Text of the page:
Worthy of Worry

Steve Jobs said having kids is like having your heart run around outside of your body. Life is worry, and the most rewarding things in life are consequently sources of real worry. Just as grief is love’s receipts, anxiety is a recognition you are not in control.  And having others in your life you care about is a loss of control. I’ve been so anxious, my whole life, about a lack of relevance or economic security. I am overprepared for this. The risk is that we allocate too much energy to shaping the views of people who will not be with us at “the end.” And, when it comes to the people who will be, we don’t worry enough. Yes, it’s important you are comfortable. However, it’s profound that you have peace with who will be in the room to comfort you. Put another way, are you worried about the right things?

Life is so rich,

P.S. Every Wednesday on The Prof G Pod, I answer our listeners’ questions about business trends, entrepreneurship, career pivots, and more. If you have a burning question, send a voice memo to

P.P.S. Section’s new Build an AI Product bootcamp is open for enrollment. Early bird pricing closes in 24 hours, so get 40% off when you enroll now.



  1. Michael Sullivan says:

    I see election deniers in there with cop killers. There’s a difference between trying to regain election integrity in this country and murdering police officers. You should be more circumspect in your comparisons.

  2. T Brewer says:

    Underprepared: microplastics.

  3. Renée LeBlanc says:

    Your newsletters have helped me a lot over the past few years. The other day I heard you indicate on Pivot that you are considering not eating beef. I went strict vegetarian FINALLY, at the age of 49. I don’t preach but if I hear an opening, I push the door a little – not carrying around the conflict of knowing something horrific has happened for you to eat beef will feel SO good. Do for the animals. Cows have beset friends. If they can, they hide their babies from farmers so they are not taken from them. Even knowing this, it can be hard. I’m a good coach if you need one. Not as a creepy weirdo but…to know there will be a little less suffering. Go for it 🙂

  4. Lili says:

    Hi Prof G,
    good points. But I’m wondering if I’m not the only one who thinks that the biggest threat regarding AI will be job losses and not enough new ones created.
    I’m sure some sectors like health and age care will blossom, but aren’t we as humans getting the leftovers of what AI can’t do?
    I also believe we need an AI tax to balance things out.
    Always a pleasure reading your newsletter, as you see it starts wonderful trains of thought.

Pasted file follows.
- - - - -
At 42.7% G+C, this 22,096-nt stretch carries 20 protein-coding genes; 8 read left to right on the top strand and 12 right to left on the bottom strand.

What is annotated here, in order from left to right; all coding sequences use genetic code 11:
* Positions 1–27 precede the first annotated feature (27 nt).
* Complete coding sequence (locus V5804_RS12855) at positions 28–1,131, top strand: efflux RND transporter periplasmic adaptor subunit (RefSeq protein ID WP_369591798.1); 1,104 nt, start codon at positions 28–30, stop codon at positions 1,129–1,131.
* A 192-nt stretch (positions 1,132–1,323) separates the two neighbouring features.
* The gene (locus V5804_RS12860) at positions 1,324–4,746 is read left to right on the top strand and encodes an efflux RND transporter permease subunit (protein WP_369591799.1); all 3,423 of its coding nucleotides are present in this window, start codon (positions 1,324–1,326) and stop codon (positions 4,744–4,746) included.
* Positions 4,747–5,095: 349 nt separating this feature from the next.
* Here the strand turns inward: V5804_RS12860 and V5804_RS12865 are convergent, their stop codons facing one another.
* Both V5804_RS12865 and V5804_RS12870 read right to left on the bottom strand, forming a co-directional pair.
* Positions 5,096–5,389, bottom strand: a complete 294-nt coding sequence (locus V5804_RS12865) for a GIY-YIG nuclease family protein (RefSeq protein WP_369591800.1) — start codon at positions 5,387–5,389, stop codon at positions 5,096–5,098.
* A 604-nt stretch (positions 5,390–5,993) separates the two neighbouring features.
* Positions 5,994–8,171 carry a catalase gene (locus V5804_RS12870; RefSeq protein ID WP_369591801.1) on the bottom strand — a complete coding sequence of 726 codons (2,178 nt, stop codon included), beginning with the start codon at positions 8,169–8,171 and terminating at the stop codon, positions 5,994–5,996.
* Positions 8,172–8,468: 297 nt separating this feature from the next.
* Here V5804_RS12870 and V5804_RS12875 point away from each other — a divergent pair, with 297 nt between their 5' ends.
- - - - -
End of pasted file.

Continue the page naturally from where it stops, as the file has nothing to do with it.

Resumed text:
5. bartb says:

    After watching the ongoing events at our “finest” universities for the last 2 weeks and then reading “white supremacist” and FBI tracking “We don’t monitor protests – Christopher Wray” I can’t stop laughing. I do agree with a lot of your past insights but today was just too funny …

  6. Margaret Heffernan says:

    What a wonderful article; so beautifully and succinctly written. Are you worrying about the right things goes into my little book of great questions.

  7. Julie Stampler says:

    Oh Scott, I was with you until the sentence “Skynet was taken out by a single mom, twice!” I suspect I won’t be the only single mom taking umbrage with the underlying sentiment (wow a single mom can be good at computers), and I surely know that’s not how you meant it (I hope). However, there it is, that unconscious misogyny that shows itself when least expected and even accidentally. Does ChatGPT have a scan function for internalized patriarchal biases? Life IS so rich. Thank you for your perspective. Mostly. 🙂

  8. George Wilson says:

    Don’t know that Jobs has much to say about parenthood, Given that he refused to pay for Lisa Brennan’s college and denied paternity. But that’s OK i guess. He made a cool phone didn’t he?

  9. margie stern says:

    Hi Scott,
    My husband reads your posts and I was curious, so I read this last one.
    While I appreciated much of what you wrote, the part about Skynet being taken down by a « single Mom » – twice – jumped out at me – and also the question « Does he think a single Mom would be the least likely person to do this? And why? ” Growing up with “A Single Mom” myself – I understand how fiercely creative and able they can be. I hope you will realize this as well and give women’s brains and places in society as much credence as you believe you have.

    • Carl says:

      If you read a few more of his posts, you’ll see that Scott was raised by a single mom himself, and he often talks about how strong and important she was. So probably he was making that point here, single moms are heroes.

    • Gibby says:

      Also fairly sure Scott was taking a humorous shot at those who think single moms aren’t all that.